When you finish your novel, if money is not a desperate priority, if you do not need to sell it at once or be published that very second – put it in a drawer. For as long as you can manage. A year or more is ideal – but even three months will do. Step away from the vehicle. The secret to editing your work is simple: you need to become its reader instead of its writer. I can’t tell you how many times I’ve sat backstage with a line of novelists at some festival, all of us with red pens in hand, frantically editing our published novels into fit forms so that we might go onstage and read from them. It’s an unfortunate thing, but it turns out that the perfect state of mind to edit your own novel is two years after it’s published, ten minutes before you go onstage at a literary festival. At that moment every redundant phrase, each show-off, pointless metaphor, all the pieces of deadwood, stupidity, vanity and tedium are distressingly obvious to you. Two years earlier, when the proofs came, you looked at the same page and couldn’t see a comma out of place. And by the way, that’s true of the professional editors, too; after they’ve read a manuscript multiple times, they stop being able to see it. You need a certain head on your shoulders to edit a novel, and it’s not the head of a writer in the thick of it, nor the head of a professional editor who’s read it in twelve different versions. It’s the head of a smart stranger who picks it off a bookshelf and begins to read. You need to get the head of that smart stranger somehow. You need to forget you ever wrote that book. (“That Crafty Feeling”)
I’ll admit, I haven’t yet managed to get too far into any of British writer Zadie Smith’s novels. Given my bias against longer novels, it’s quite amazing I own any at all, yet I couldn’t help myself after reading an amazing interview with her by Eleanor Wachtel in an issue of Brick: A Literary Journal a couple of years back [see a short essay I wrote where I quote from such here]. Smith is obviously highly intelligent, and a writer capable of great things, so it was a treat to be able to use her recent collection of non-fiction, Changing My Mind: Occasional Essays (Penguin Books, 2009) as a possible entry-point into the rest of her works. The first thing I can tell you about this collection is in how it proves just how damned well Smith can write, composing sentences that sparkle, and observances that creep up on you in their radiance. “This book was written without my knowledge.” Smith writes in her “Foreword.” “These are ‘occasional essays’ in that they were written for particular occasions, particular editors.” She writes:
This book was written without my knowledge. That is, I didn’t realize I’d written it until someone pointed it out to me. I had thought I was writing a novel. Then a solemn, theoretical book about writing: Fail Better. The deadlines for these came and went. In the meantime, I replied to the requests that came in now and then. Two thousand words about Christmas? About Katharine Hepburn? Kafka? Liberia? A hundred thousand words piled up that way.
As Smith herself suggests, these pieces cover a range of subjects, from E.M. Forster, Barthes and Nabokov, Hepburn and Garbo, Visconti’s Bellissima, the Oscars and David Foster Wallace, as well as a trio of personal memoirs under the header, “Feeling” (the headers are “Reading,” “Being,” “Seeing,” “Feeling” and “Remembering”). I very much like the idea of an occasional essay, the random assortment of unity that comes from a series of pieces written as requested, between other works, as the writer is able. The range of subjects in Smith’s collection bring to mind another recent collection of essays by a writer predominantly known for producing fiction, Kingston author Steven Heighton’s magnificent Work Book: memos & dispatches on writing (Toronto ON: ECW Press, 2011) [see my review of such here]. If for no other reason alone, Smith’s Changing My Mind: Occasional Essays is worth it for the essay quoted above, “That Crafty Feeling,” a piece originally composed for a lecture, an earlier version of which was “given to the students of Columbia University’s Writing Program in New York on Monday 24 March 2008. The brief: ‘to speak about some aspects of your craft’.” For anyone writing or attempting to do so, the piece is wonderfully forthcoming, open and honest, and entirely familiar in the advice she gives, even as she warns that she can only speak from her own perspective, and not every approach is appropriate for every writer. Composed in ten parts that work through the process of writing, from “2. Other People’s Words, Part One,” to “7. The Last Day” to “10. Years Later: Nausea, Surprise and Feeling Okay,” the finest has to be the eighth section, from which the above quote is lifted, “8. Step Away from the Vehicle.” The opening of the second section of the essay opens:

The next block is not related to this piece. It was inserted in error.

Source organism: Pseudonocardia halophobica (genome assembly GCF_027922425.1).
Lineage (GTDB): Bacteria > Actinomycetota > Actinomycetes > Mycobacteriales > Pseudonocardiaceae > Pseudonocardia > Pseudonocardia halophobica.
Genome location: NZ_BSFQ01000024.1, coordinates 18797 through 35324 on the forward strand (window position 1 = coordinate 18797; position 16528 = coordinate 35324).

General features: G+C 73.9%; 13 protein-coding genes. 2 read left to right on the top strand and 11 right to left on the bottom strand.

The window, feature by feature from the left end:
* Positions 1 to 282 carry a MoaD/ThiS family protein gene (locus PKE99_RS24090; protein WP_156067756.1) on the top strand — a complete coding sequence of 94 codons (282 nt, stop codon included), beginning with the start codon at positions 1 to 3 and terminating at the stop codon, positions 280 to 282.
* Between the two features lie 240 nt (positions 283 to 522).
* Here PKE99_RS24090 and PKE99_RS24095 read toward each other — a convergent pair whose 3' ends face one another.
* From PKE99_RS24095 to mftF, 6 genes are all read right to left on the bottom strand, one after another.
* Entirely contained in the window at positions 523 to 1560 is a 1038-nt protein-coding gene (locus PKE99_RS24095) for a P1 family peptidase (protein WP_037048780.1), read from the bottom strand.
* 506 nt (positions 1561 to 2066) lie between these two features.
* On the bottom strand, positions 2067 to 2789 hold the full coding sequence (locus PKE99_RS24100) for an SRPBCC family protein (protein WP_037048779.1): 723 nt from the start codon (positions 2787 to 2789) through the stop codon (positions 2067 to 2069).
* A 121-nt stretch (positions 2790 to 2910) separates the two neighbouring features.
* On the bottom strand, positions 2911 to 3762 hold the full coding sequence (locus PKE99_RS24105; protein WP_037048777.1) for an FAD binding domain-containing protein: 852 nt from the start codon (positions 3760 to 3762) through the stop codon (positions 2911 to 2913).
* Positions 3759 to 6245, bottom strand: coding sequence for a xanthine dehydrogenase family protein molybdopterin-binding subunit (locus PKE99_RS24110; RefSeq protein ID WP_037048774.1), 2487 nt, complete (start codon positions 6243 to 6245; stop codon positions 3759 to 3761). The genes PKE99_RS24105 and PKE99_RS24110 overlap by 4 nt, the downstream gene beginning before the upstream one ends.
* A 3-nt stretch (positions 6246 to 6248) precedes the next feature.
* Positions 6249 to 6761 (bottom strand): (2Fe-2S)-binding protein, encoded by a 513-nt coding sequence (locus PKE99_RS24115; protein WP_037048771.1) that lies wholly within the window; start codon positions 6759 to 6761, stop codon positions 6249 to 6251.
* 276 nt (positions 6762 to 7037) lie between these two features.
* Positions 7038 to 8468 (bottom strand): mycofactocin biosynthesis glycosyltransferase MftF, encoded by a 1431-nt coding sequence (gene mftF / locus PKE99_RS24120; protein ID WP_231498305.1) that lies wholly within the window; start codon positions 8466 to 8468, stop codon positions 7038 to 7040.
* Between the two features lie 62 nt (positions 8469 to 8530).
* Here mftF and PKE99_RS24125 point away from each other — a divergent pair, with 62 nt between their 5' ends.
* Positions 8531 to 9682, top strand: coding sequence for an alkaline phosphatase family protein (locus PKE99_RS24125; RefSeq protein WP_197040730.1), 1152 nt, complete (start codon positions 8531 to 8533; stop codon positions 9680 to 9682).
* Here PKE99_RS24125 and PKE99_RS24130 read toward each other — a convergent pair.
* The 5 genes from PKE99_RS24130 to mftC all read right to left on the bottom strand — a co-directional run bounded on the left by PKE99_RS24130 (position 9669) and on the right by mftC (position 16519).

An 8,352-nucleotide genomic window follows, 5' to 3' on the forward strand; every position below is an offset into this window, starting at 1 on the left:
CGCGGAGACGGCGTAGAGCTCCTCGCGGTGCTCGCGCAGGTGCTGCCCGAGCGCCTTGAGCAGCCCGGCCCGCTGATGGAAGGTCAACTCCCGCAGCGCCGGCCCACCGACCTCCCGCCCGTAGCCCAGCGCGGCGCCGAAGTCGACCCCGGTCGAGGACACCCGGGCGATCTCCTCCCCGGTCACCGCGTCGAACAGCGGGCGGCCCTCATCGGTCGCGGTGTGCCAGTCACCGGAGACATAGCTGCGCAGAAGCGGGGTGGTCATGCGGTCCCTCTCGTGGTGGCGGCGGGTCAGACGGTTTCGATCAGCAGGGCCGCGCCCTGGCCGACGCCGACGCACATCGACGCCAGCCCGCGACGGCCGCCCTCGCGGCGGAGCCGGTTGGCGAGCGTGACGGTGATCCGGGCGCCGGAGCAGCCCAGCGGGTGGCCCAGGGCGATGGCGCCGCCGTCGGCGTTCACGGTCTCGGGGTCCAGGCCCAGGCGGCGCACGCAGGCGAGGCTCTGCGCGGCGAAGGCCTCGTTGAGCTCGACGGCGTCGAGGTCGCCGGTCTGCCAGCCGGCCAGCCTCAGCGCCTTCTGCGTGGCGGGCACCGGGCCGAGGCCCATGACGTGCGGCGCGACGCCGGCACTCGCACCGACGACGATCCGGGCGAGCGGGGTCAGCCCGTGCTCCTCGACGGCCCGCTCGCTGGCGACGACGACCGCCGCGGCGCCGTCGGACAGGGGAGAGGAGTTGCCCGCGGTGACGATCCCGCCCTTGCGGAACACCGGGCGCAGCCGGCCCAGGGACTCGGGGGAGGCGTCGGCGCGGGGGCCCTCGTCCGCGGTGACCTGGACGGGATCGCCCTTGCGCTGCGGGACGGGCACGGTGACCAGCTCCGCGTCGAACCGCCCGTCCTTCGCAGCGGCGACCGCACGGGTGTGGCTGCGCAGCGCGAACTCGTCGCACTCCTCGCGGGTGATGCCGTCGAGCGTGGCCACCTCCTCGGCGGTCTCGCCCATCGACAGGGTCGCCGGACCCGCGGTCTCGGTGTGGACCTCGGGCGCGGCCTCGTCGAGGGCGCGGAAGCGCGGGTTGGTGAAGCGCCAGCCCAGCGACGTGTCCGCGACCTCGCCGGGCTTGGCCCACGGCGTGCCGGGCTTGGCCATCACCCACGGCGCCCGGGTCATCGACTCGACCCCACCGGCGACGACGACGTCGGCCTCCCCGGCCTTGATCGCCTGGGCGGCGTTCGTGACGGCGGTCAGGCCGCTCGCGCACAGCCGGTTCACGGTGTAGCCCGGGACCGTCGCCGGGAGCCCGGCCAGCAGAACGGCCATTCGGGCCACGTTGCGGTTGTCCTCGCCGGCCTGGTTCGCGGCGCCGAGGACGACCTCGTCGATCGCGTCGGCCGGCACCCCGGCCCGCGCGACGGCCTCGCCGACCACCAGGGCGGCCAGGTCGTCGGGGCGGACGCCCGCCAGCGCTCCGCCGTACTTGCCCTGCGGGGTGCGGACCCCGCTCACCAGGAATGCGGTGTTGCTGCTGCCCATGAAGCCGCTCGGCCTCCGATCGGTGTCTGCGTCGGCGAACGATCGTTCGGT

It’s such a confidence trick, writing the novel. The main person you have to trick into confidence is yourself. This is hard to do alone. I gather sentences round me, quotations, the literary equivalent of a cheerleading squad. Except that analogy’s screwy – cheerleaders cheer. I put up placards that make me feel bad. For five years I had a line from Gravity’s Rainbow stuck to my door:
We had to find meters whose scales are unknown in the world, draw our own schematics, getting feedback, making connections, reducing the error, trying to learn the real function…zeroing in on what incalculable plot?
Someday I will enter into one of her novels, properly. I feel as though I am working my slow way towards that.
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